*Spaceflight observers suspect that NROL-52 is a data relay satellite intended for geostationary orbit.  If they’re right, it will perform for the National Reconniassance Office a role similar to the civilian TDRS satellites operated by NASA, which allow continuous contact with spacecraft such as the ISS and the Hubble Space Telescope, among others.

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Progress MS-07 flies on the second attempt

Last Thursday, the Soyuz rocket experienced a very rare abort when one of two umbilicals failed to separate at the appropriate time.  This cost the perfect geometry required to attempt a new two-orbit direct ascent approach, so they reset for Saturday, with the plan of reverting to the traditional two-day chase.  Today’s launch was carried out flawlessly, and Progress MS-07 is on its way to the ISS.

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Sentinel 5P launches aboard Rockot

ESA’s Sentinel 5P environmental monitoring satellite has been successfully launched by a Russian Rockot booster out of Plesetsk Cosmodrome.  The subarctic launch site is ideal for polar orbiting spacecraft, and Sentinel 5P will require a polar orbit in order to carry out its mission of monitoring pollutants over every major city on Earth.  Built in Great Britain with Dutch contributions (primarily instrumentation), it’s part of the Copernicus Program, an ambitious international project to provide real-time data on the status of the Earth’s atmosphere, waterways, ice sheets, and landmasses to all, free of charge.  The booster, meanwhile, is a decommissioned Soviet ICBM; arms limitation treaties mean Russia cannot keep the entire inventory, so they have been putting them to work as commercial launch vehicles.  The Rockot inventory is largely a set of ICBMs purchased as a block from the Russian government in the 1990s by a consortium of Khrunichev (which made the rockets originally) and DaimlerBenz; Daimler’s portion has since been bought out by Astrium (part owner of Arianespace).

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SpaceX has reused another booster!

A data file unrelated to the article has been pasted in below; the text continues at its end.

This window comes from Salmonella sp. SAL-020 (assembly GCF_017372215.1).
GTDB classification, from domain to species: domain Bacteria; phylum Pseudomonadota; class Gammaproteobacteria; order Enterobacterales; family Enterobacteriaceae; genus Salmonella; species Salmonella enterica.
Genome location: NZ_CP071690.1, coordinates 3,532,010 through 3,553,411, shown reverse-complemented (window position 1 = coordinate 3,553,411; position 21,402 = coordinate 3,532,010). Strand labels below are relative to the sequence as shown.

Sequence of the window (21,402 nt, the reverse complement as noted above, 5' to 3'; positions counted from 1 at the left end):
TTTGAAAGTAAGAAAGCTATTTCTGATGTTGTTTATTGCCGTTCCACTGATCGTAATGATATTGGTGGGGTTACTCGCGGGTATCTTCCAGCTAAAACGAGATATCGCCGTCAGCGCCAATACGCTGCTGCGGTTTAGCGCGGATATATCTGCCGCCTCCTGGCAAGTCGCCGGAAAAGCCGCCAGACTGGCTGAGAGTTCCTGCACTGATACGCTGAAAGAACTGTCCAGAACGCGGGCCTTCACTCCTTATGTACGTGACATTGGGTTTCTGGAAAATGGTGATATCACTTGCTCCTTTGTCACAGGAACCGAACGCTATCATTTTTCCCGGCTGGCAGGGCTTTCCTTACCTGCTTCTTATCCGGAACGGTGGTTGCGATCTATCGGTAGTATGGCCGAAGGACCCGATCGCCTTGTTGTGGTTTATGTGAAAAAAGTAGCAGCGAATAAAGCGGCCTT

A Falcon 9 rocket successfully placed the SES-11/EchoStar 105 spacecraft onto geosynchronous transfer orbit, and recovered the first stage after an exceptionally hot reentry from this high-energy trajectory.  This was their third flight of a reused stage.

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Michibiki 4 (QZS-4) launched aboard H-IIA

A Mitsubishi Heavy Industries H-IIA rocket placed the Michibiki 4 spacecraft into orbit yesterday.  This is the latest element of Japan’s indigenous satellite navigation constellation.  The Michibiki constellation, which means “guiding the way”, is also called QZS – quasi-zenith satellite – because the complementary orbits of the four spacecraft will ensure that there is always a satellite near the zenith (as long as you’re in the Eastern Hemisphere, anyway, and particularly near a band from Japan to Australia).  They are all intended to operate at geosynchronous altitude, much higher than the GPS constellation, but at a significant inclination.  Geostationary satellites orbit on the plane of the Earths’ equator, which allows them to appear fixed in the sky.  Since these have an inclined orbit, they will trace a figure-8 pattern in the sky over the course of a day.  This variation will give GPS receivers something to track.  Yes, I did say GPS — Japan says this will be fully compatible with GPS signals.  It will be particularly beneficial in the dense urban areas of Japan, where GPS struggles to be accurate due to all the buildings blocking satellite signals.  With satellites that stand high in the sky all the time, it will be much easier to get enough signals for a fix.

This was H-IIA’s thirty-sixth launch.